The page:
Soy Nero France, Germany, Mexico, USA 2016 – 117min.
19-year-old Nero grows up in the United States before being deported to Mexico. A stranger in the country of his parents, he is determined to return home to Los Angeles to find his brother, Jesus. But the life of an undocumented immigrant on American soil is anything but simple. To escape the life of poverty his clandestine condition condemns him to, he grabs at his last chance for the American Dream: joining the US military for a green card...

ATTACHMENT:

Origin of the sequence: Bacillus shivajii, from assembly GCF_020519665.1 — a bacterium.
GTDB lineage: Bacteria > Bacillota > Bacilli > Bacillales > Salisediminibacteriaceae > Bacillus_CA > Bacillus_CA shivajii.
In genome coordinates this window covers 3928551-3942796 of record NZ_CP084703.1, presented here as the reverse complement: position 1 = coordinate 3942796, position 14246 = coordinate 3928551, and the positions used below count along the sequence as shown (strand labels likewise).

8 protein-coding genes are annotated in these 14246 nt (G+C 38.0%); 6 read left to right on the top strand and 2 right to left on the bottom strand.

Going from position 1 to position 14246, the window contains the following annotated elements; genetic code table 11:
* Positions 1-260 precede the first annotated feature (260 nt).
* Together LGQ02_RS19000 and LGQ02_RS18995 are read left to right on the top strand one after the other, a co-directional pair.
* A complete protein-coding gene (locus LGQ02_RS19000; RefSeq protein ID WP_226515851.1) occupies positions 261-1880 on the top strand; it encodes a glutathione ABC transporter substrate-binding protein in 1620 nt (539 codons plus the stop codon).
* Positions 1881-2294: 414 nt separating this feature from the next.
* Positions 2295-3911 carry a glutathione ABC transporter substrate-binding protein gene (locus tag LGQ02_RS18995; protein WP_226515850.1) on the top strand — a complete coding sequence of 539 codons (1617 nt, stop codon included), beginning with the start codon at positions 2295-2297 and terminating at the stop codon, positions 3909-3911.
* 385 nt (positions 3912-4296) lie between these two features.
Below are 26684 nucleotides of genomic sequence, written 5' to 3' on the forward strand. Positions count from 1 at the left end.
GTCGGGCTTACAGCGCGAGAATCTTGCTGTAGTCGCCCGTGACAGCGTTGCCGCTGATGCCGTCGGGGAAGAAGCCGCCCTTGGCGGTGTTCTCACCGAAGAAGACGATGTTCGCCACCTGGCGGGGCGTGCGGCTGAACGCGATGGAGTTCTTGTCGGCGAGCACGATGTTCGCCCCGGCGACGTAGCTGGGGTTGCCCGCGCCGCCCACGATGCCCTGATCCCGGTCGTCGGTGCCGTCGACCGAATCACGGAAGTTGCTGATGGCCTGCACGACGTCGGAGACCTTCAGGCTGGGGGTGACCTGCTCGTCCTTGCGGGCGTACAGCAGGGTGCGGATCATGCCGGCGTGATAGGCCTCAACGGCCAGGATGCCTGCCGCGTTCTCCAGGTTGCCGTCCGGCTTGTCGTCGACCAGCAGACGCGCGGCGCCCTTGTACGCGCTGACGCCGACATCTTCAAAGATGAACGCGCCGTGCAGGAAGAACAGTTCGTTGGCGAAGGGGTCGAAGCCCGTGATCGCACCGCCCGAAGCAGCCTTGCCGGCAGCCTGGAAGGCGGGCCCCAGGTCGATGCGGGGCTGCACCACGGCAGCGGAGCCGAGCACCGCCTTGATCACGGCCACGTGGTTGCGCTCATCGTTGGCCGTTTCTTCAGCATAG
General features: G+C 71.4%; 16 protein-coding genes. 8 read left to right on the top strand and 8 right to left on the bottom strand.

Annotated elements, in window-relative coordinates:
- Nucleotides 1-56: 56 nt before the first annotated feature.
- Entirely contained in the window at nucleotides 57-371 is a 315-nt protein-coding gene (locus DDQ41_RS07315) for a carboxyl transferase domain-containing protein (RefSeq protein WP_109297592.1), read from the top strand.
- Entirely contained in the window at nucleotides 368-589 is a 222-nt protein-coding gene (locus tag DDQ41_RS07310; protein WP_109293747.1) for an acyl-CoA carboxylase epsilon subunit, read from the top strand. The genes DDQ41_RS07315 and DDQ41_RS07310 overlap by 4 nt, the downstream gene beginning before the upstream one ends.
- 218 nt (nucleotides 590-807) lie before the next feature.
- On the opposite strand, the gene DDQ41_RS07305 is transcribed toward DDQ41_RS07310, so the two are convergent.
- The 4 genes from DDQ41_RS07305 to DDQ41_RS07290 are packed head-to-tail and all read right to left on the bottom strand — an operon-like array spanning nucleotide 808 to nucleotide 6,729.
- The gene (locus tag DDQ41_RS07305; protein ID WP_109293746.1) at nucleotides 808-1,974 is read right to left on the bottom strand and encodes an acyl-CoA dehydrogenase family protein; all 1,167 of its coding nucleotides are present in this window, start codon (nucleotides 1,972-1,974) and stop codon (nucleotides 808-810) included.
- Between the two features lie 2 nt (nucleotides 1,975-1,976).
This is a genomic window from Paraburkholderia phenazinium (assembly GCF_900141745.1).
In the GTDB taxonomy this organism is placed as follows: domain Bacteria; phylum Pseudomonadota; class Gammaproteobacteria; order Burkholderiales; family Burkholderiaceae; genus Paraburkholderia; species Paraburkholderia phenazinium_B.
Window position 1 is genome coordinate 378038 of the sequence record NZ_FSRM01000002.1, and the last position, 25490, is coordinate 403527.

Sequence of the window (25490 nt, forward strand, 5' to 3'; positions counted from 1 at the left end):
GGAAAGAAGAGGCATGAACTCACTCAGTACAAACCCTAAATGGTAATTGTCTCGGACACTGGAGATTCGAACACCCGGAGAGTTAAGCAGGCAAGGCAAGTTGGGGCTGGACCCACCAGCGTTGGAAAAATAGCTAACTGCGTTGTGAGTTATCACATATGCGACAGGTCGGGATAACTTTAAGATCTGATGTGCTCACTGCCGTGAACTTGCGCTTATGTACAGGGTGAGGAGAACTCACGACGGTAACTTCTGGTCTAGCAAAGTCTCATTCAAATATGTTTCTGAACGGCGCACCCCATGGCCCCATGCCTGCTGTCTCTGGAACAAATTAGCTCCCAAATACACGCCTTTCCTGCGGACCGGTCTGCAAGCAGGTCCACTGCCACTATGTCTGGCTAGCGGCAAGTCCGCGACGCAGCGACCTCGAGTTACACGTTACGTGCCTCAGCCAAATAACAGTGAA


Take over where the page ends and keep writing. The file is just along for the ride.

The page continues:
There is a wonderful idea behind this film by Iranian director Rafi Pitts: people who battle the overwhelming but invisible border between the US and Mexico become soldiers in the Middle East to defend an invisible line in an abstract war on behalf of a country that rejects them. By contrasting luxuriously sunny LA with the arid desert guarded by soldiers, the filmmaker highlights the absurdity of an increasingly alarming situation. Although Soy Nero has weaknesses and sometimes lacks finesse, it plays on different levels with intelligence and audacity, getting its real strength from splitting the story into two parts. Pitts, who belongs to the new wave of Iranian cinema, has an authentic filmmaker’s eye, creating a movie that is both social critique and an absurd fable.